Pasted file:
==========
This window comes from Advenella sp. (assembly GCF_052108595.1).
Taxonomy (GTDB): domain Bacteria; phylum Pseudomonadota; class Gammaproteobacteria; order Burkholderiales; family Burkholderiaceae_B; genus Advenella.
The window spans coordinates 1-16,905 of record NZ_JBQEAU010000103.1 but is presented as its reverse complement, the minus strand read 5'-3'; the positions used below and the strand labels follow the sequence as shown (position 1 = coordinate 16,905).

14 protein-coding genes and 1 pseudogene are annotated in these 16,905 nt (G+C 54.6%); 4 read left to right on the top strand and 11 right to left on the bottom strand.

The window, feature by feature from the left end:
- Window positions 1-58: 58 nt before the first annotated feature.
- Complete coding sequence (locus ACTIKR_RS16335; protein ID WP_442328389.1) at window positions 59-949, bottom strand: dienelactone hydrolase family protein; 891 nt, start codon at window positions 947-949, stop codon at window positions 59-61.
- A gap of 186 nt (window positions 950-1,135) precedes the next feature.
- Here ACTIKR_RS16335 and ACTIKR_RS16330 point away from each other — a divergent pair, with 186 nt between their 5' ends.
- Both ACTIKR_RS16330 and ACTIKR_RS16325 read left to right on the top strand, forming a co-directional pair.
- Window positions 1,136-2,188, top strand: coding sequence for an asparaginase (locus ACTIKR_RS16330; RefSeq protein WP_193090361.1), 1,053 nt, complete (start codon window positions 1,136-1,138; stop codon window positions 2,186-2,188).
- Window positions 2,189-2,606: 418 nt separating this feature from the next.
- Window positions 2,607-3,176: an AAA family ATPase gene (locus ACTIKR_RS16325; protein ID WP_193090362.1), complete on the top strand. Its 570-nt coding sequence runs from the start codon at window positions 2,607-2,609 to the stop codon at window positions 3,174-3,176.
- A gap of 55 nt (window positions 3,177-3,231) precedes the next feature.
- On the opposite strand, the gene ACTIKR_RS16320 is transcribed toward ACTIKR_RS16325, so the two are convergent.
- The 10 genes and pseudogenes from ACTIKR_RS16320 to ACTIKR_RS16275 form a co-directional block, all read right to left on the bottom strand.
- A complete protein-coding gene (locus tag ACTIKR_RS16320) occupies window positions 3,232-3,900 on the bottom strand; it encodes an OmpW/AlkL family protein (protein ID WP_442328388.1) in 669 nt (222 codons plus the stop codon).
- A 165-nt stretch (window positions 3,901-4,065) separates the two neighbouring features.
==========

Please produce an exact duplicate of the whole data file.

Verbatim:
This window comes from Advenella sp. (assembly GCF_052108595.1).
Taxonomy (GTDB): domain Bacteria; phylum Pseudomonadota; class Gammaproteobacteria; order Burkholderiales; family Burkholderiaceae_B; genus Advenella.
The window spans coordinates 1-16,905 of record NZ_JBQEAU010000103.1 but is presented as its reverse complement, the minus strand read 5'-3'; the positions used below and the strand labels follow the sequence as shown (position 1 = coordinate 16,905).

14 protein-coding genes and 1 pseudogene are annotated in these 16,905 nt (G+C 54.6%); 4 read left to right on the top strand and 11 right to left on the bottom strand.

The window, feature by feature from the left end:
- Window positions 1-58: 58 nt before the first annotated feature.
- Complete coding sequence (locus ACTIKR_RS16335; protein ID WP_442328389.1) at window positions 59-949, bottom strand: dienelactone hydrolase family protein; 891 nt, start codon at window positions 947-949, stop codon at window positions 59-61.
- A gap of 186 nt (window positions 950-1,135) precedes the next feature.
- Here ACTIKR_RS16335 and ACTIKR_RS16330 point away from each other — a divergent pair, with 186 nt between their 5' ends.
- Both ACTIKR_RS16330 and ACTIKR_RS16325 read left to right on the top strand, forming a co-directional pair.
- Window positions 1,136-2,188, top strand: coding sequence for an asparaginase (locus ACTIKR_RS16330; RefSeq protein WP_193090361.1), 1,053 nt, complete (start codon window positions 1,136-1,138; stop codon window positions 2,186-2,188).
- Window positions 2,189-2,606: 418 nt separating this feature from the next.
- Window positions 2,607-3,176: an AAA family ATPase gene (locus ACTIKR_RS16325; protein ID WP_193090362.1), complete on the top strand. Its 570-nt coding sequence runs from the start codon at window positions 2,607-2,609 to the stop codon at window positions 3,174-3,176.
- A gap of 55 nt (window positions 3,177-3,231) precedes the next feature.
- On the opposite strand, the gene ACTIKR_RS16320 is transcribed toward ACTIKR_RS16325, so the two are convergent.
- The 10 genes and pseudogenes from ACTIKR_RS16320 to ACTIKR_RS16275 form a co-directional block, all read right to left on the bottom strand.
- A complete protein-coding gene (locus tag ACTIKR_RS16320) occupies window positions 3,232-3,900 on the bottom strand; it encodes an OmpW/AlkL family protein (protein ID WP_442328388.1) in 669 nt (222 codons plus the stop codon).
- A 165-nt stretch (window positions 3,901-4,065) separates the two neighbouring features.